A transactional analysis of truth

by Richard John Stapleton, PhD, CTA

Individuals A and B had known one another for over fifty years, at one time being best friends.

After not seeing one another for thirty or more years they had a face-to-face reunion.

Everything seemed to go well.

They discussed old times and what had happened in their lives in the meantime. Both seemed to enjoy the visit.

About one month after the visit however A telephoned B on his/her cellphone and told him/her Bush I was one of the best presidents the US ever had, kind, gentle, and civil, and was very sad about his having died.

Individual B said s/he disagreed, saying Bush I was a lying two-faced hypocrite, a war criminal, a toady for the establishment, and one of the prime conspirators assassinating JFK.

After twenty or so minutes of heated discussion B told A s/he could not believe what A was saying, telling A s/he knew A was an intelligent person, but was worried if they kept this up they could destroy their relationship.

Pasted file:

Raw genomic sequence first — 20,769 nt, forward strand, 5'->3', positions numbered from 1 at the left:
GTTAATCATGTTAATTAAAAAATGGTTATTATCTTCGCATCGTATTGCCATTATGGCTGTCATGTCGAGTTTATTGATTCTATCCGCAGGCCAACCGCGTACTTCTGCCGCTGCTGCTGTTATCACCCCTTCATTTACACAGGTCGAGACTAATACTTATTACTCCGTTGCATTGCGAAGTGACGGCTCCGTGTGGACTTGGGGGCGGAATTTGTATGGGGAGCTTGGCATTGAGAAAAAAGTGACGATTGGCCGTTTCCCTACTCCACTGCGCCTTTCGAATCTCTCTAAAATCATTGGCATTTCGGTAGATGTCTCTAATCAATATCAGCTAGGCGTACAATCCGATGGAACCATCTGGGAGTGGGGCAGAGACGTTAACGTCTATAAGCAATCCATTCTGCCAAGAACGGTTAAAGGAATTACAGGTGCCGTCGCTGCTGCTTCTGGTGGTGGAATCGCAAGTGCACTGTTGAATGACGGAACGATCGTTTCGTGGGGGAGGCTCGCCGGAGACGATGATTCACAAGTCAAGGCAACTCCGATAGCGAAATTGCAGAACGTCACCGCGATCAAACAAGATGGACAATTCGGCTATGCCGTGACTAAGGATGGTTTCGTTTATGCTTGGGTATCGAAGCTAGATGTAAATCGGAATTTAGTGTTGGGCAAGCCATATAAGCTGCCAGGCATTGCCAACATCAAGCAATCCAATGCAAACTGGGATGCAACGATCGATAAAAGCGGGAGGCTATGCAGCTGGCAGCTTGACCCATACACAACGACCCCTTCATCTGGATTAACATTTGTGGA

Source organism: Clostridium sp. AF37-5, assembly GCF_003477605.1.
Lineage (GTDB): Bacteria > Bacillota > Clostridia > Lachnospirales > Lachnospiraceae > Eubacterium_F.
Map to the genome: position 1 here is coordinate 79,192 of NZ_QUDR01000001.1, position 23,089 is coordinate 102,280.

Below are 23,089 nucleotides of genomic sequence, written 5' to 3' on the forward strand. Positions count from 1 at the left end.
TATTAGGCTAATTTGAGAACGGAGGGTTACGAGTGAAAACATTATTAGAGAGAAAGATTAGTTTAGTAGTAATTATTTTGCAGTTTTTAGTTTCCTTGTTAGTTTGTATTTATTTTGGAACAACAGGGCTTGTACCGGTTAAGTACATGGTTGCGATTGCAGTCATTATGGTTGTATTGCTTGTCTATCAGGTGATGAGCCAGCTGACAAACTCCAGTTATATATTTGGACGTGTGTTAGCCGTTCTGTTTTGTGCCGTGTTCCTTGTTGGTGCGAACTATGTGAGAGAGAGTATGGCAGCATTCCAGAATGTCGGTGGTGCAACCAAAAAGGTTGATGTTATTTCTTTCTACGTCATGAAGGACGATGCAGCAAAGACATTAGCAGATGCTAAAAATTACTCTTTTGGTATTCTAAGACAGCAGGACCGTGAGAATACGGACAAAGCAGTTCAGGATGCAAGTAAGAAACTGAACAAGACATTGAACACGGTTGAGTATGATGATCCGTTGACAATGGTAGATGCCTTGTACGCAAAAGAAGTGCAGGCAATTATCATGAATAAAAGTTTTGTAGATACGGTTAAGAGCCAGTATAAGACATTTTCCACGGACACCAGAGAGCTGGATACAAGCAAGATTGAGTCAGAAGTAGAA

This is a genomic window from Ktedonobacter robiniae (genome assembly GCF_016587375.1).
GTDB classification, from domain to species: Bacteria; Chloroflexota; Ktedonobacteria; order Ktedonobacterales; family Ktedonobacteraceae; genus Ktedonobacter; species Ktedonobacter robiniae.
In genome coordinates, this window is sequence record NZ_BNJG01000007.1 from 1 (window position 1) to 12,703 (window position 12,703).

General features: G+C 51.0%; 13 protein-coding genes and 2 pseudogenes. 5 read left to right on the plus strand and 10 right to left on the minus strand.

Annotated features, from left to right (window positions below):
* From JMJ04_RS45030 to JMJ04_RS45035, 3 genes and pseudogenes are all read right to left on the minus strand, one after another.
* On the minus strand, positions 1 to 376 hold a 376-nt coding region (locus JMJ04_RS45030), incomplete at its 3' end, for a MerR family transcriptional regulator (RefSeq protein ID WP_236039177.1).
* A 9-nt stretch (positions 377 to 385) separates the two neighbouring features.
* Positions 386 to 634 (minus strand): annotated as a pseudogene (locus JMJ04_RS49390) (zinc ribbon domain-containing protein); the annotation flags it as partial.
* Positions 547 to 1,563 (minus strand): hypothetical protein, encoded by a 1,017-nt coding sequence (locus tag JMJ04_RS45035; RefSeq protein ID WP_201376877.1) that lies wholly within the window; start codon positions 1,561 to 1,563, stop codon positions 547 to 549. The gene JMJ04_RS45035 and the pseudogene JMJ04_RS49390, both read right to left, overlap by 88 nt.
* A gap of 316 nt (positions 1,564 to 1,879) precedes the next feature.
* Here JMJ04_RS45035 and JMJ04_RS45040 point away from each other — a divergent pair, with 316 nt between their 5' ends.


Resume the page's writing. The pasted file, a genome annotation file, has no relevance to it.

A continued to make her/his case from a one-up Parent position; B also continued to make his/her case blow by blow.  B said again the best thing to do was end their telephone conversation now before they destroyed their friendship.

A continued trying to convince B of the truth as defined by A.

B finally exploded, “Goddamn it A I’ve had enough of this shit.”

A then said, “Well, now that you have insulted me, I might as well hang up.”

The two have not spoken to one another since.

Here is a transactional analysis of the case:

Both A and B in their face-to-face visit realized they differed politically but had the good sense to say nothing about it so as not to destroy their visit. Unfortunately their differences grated on A after the visit, causing him/her to telephone B to straighten the situation out.  A had been older and dominant in their earlier lives and wanted to reestablish the previous psychological structure, to again become one-up and more OK than B psychologically.